New experimental results are reported on the self-assembling behavior of EAK16-II, the first discovered ionic self-complementary peptide, incubated at ultralow concentration (10−6 M) at neutral pH onto differently charged surfaces. It is found that strongly negatively charged surfaces promote the self-assembly of flat, micrometer-long mono-molecular fibers of side-on assembled sequences, lying onto a continuous monolayer of flat-on EAK16-II molecules. These results suggest that the monomolecular EAK16-II self-assembly is driven by the peculiar matching condition between peptide and surface electrostatic properties. Molecular Mechanics simulations of the basic bimolecular interactions confirmed the experimental inferences, showing that the flat-on state is the most stable arrangement for two interacting EAK16-II sequences onto strongly negatively charged surfaces, where indeed EAK16-II β-sheet conformation is stabilized, while the weak electrostatic interactions with mildly charged substrates promote an “entangled” EAK16-II geometry. Molecular Dynamics simulations further showed that the mobility and diffusional freedom of the peptides from the surfaces are ruled by the relative strength of peptide-surface electrostatic interactions, so that desorption probability for the peptide sequences is negligible from strongly-charged surfaces and high from mildly-charged surfaces. Furthermore, it has been found that an oligopeptide sequence lying onto two flat-on EAK16-II molecules, gains a remarkable lateral mobility, while remaining weakly bound to the surface, thus allowing the further molecular self-alignment responsible for the micrometer-long fiber formation. The reported results pave the way to the understanding and control of the subtle peptide-surface structural motifs matching enabling the formation of micrometer-long, but nanometer-wide monomolecular fibers.

Surface-driven first-step events of nanoscale self-assembly for molecular peptide fibers: An experimental and theoretical study

Forte, G.;Messina, G. M. L.;Grassi, A.;Marletta, G.
2018

Abstract

New experimental results are reported on the self-assembling behavior of EAK16-II, the first discovered ionic self-complementary peptide, incubated at ultralow concentration (10−6 M) at neutral pH onto differently charged surfaces. It is found that strongly negatively charged surfaces promote the self-assembly of flat, micrometer-long mono-molecular fibers of side-on assembled sequences, lying onto a continuous monolayer of flat-on EAK16-II molecules. These results suggest that the monomolecular EAK16-II self-assembly is driven by the peculiar matching condition between peptide and surface electrostatic properties. Molecular Mechanics simulations of the basic bimolecular interactions confirmed the experimental inferences, showing that the flat-on state is the most stable arrangement for two interacting EAK16-II sequences onto strongly negatively charged surfaces, where indeed EAK16-II β-sheet conformation is stabilized, while the weak electrostatic interactions with mildly charged substrates promote an “entangled” EAK16-II geometry. Molecular Dynamics simulations further showed that the mobility and diffusional freedom of the peptides from the surfaces are ruled by the relative strength of peptide-surface electrostatic interactions, so that desorption probability for the peptide sequences is negligible from strongly-charged surfaces and high from mildly-charged surfaces. Furthermore, it has been found that an oligopeptide sequence lying onto two flat-on EAK16-II molecules, gains a remarkable lateral mobility, while remaining weakly bound to the surface, thus allowing the further molecular self-alignment responsible for the micrometer-long fiber formation. The reported results pave the way to the understanding and control of the subtle peptide-surface structural motifs matching enabling the formation of micrometer-long, but nanometer-wide monomolecular fibers.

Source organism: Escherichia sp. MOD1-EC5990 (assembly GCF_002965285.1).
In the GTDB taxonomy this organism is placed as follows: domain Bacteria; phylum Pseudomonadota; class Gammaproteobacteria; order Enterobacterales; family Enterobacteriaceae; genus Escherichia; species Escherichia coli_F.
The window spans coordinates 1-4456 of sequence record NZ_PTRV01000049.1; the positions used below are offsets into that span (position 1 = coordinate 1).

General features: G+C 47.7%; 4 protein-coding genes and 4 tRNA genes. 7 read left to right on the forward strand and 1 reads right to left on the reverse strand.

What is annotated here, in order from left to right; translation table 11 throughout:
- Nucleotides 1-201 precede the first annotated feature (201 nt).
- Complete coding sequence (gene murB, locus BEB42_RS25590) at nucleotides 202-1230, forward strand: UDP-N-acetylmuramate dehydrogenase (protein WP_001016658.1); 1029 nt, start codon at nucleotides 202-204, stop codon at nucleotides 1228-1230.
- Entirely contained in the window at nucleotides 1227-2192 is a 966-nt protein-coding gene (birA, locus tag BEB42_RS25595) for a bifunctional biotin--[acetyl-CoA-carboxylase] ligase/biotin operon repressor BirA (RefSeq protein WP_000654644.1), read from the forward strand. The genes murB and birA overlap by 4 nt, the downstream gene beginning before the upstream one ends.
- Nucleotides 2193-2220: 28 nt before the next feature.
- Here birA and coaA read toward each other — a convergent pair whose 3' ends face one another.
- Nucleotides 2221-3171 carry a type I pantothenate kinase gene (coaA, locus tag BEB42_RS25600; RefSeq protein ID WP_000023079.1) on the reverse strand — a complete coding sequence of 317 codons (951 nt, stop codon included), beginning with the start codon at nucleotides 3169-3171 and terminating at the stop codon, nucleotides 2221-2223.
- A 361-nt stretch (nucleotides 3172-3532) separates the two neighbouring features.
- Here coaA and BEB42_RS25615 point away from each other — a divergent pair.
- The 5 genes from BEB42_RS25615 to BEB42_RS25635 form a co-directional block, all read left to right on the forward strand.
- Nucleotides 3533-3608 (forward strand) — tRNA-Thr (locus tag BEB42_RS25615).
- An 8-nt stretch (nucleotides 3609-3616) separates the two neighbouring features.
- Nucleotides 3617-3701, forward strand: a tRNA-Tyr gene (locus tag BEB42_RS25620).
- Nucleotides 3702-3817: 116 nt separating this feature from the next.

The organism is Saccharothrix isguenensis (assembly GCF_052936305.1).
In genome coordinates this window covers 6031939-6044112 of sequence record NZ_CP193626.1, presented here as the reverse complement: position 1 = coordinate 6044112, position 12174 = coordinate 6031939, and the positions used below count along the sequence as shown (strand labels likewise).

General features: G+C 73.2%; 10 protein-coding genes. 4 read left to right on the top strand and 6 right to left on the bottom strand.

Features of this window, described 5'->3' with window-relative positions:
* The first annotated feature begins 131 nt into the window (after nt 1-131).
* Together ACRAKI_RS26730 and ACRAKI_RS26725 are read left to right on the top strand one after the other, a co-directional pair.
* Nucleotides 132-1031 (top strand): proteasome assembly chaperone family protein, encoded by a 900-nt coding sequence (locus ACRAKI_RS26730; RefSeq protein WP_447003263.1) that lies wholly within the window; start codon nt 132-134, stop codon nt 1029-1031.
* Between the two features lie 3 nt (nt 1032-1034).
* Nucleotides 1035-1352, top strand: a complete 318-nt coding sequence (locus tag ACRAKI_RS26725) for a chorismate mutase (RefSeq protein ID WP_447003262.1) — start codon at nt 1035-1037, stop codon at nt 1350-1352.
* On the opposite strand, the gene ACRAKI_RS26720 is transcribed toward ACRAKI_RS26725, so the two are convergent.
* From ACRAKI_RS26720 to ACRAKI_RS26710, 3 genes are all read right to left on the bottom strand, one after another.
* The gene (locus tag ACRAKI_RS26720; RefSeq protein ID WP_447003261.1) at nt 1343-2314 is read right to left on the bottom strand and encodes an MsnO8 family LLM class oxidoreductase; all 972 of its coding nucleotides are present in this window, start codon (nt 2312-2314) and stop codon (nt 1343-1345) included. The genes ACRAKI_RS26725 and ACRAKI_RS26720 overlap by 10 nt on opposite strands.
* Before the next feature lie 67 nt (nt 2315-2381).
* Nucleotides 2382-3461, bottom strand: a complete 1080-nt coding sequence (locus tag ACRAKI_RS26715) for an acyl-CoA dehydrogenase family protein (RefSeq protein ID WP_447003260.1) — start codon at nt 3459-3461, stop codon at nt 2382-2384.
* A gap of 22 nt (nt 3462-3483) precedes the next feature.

EAK16; Electrically charged surfaces; Electrostatic interaction; Ionic complementary peptides; Molecular dynamics; Molecular mechanics; Nanofibers; Algorithms; Amino Acid Sequence; Hydrogen-Ion Concentration; Microscopy, Atomic Force; Models, Theoretical; Nanostructures; Oligopeptides; Static Electricity; Surface Properties; Molecular Dynamics Simulation; Protein Structure, Secondary; Biotechnology; Surfaces and Interfaces; Physical and Theoretical Chemistry; Colloid and Surface Chemistry
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Utilizza questo identificativo per citare o creare un link a questo documento: http://hdl.handle.net/20.500.11769/357640
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